Position and anatomical landmarks
After the clinical diagnosis of cervical radicular pain has been made, confirmation of the most affected segment is carried out using diagnostic selective nerve root blocks. The patient is placed in the supine position on a translucent operating table.
The C-arm of the fluoroscope is placed such that the beam is parallel to the axis of the intervertebral foramen. The axis points 25 to 35° obliquely and 10° caudally. In this way, the entry point is determined by the projection of a metal ruler over the caudal part of the intervertebral foramen.
A 60-mm 24-G neuroradiography needle is introduced parallel to the beam (tunnel view, Figure 1).
Figure 1. X-ray detection with the C-arm in the lateral oblique position. The needle is in the posterior caudal quadrant of the neuroforamen.
Then the direction of the beam is changed to the anterior posterior position, and the introducer needle is further introduced until the tip is projected just lateral to the facet column (Figure 2).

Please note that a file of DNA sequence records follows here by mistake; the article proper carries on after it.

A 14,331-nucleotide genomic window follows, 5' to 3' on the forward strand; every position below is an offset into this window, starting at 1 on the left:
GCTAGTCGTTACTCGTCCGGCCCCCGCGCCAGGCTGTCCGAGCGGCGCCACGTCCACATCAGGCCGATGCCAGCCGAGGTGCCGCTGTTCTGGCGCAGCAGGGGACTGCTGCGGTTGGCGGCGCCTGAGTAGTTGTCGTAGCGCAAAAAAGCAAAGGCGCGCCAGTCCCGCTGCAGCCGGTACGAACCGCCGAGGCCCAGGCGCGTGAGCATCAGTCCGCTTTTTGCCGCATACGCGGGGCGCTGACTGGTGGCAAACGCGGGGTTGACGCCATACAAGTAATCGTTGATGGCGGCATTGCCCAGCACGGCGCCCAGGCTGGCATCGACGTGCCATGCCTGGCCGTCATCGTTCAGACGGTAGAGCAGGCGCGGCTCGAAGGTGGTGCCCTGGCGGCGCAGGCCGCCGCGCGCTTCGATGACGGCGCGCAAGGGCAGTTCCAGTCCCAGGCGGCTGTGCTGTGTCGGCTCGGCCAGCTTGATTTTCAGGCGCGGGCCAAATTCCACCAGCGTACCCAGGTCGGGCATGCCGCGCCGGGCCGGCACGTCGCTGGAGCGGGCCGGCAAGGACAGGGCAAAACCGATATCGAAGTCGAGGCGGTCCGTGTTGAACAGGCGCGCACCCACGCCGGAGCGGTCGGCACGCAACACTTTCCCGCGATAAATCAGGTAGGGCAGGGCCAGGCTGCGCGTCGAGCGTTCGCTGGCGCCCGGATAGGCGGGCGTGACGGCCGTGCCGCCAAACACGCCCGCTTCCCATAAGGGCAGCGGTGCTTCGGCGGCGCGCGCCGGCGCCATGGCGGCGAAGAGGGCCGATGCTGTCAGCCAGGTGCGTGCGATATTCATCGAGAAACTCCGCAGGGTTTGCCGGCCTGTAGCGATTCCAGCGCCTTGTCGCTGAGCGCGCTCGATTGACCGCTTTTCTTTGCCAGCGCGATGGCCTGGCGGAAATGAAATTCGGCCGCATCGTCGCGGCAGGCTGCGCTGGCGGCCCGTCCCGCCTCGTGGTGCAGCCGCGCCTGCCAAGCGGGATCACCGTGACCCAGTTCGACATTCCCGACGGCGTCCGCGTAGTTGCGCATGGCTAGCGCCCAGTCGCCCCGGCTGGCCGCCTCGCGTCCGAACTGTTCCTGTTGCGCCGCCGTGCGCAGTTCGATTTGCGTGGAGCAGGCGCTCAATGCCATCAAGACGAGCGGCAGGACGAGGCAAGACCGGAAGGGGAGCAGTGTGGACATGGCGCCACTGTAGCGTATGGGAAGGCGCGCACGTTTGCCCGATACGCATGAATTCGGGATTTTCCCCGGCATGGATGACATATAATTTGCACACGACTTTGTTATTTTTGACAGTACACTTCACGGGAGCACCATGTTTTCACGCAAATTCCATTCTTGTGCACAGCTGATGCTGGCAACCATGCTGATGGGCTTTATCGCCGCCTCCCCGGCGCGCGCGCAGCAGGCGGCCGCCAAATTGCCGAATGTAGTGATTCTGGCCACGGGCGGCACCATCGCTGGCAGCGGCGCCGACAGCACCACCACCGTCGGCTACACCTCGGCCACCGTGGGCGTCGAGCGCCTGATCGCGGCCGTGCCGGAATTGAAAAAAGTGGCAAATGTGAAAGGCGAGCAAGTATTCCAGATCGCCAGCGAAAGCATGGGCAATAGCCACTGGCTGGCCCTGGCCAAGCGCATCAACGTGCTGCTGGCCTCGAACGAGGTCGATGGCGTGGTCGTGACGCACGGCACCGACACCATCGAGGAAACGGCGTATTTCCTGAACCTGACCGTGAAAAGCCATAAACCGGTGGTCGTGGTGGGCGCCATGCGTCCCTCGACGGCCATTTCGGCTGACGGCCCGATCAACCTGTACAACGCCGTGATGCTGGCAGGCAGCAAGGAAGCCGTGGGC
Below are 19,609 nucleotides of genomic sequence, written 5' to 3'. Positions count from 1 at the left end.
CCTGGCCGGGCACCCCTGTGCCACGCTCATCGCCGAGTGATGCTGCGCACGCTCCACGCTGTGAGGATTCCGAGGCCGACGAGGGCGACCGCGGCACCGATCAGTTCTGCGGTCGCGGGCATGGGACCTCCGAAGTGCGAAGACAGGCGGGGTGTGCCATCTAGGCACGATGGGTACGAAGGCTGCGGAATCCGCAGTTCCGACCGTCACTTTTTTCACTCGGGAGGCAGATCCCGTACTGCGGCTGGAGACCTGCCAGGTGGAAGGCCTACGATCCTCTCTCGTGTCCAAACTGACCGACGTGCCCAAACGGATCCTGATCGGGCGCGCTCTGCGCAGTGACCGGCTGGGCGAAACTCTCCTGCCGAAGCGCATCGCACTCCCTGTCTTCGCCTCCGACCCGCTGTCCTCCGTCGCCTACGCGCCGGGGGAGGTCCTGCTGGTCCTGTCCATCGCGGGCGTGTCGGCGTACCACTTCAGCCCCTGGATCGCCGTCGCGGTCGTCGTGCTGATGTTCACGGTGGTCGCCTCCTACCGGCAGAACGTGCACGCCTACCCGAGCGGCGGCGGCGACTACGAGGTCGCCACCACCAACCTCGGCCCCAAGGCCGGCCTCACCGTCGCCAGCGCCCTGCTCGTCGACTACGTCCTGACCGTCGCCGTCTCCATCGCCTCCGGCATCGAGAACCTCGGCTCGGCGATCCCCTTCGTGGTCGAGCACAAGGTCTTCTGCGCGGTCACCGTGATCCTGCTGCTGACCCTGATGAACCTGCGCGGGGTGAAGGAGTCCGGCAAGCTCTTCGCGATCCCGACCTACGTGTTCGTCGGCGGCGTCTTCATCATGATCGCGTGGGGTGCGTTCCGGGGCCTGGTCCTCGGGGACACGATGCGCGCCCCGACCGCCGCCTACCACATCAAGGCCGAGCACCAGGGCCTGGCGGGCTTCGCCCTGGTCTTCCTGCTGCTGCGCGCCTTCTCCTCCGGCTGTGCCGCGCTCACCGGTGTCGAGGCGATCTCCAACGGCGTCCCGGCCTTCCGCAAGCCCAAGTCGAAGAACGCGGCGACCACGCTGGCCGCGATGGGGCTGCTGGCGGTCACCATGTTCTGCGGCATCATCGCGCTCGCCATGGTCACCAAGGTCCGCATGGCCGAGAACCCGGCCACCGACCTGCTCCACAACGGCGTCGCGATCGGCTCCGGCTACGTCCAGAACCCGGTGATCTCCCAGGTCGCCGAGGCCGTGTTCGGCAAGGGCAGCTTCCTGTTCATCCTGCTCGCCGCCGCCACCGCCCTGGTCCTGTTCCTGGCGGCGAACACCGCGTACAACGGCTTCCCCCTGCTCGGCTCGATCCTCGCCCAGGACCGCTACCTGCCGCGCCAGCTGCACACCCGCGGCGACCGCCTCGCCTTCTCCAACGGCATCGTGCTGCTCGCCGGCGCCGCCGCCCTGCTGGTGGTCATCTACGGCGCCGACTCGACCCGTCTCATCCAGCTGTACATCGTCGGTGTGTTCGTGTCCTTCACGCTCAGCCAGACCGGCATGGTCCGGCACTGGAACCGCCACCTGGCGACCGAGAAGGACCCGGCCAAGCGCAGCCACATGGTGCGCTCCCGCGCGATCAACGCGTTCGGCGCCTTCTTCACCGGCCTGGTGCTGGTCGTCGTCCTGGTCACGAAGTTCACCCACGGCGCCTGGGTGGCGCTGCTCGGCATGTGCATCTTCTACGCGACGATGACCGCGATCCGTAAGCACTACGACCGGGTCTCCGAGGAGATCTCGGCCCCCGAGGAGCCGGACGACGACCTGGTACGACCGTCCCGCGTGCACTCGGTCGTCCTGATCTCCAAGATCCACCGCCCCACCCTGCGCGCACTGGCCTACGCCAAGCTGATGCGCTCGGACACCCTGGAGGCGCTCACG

Figure 2. Cervical DRG procedure: needle is in the centre of the facet column in AP view.
When the segmental nerve is identified using 0.4 ml iohexol contrast dye, 0.5 to 1.0 ml lidocaine is slowly injected around the nerve. Overflow into the epidural space is avoided by 'real time' observation of the radio-opaque mixture (Figure 3).
Figure 3. Antero-posterior view after injection with contrast dye. The needle and spread of the contrast dye can be seen.
Pain relief is kept under observation for 30 minutes after infiltration. A positive diagnostic block provides at least 50% pain relief.
- The most serious complication of the injection is infection.
- Small subcutaneous bleedings may result in a temporary increase in pain after the injection.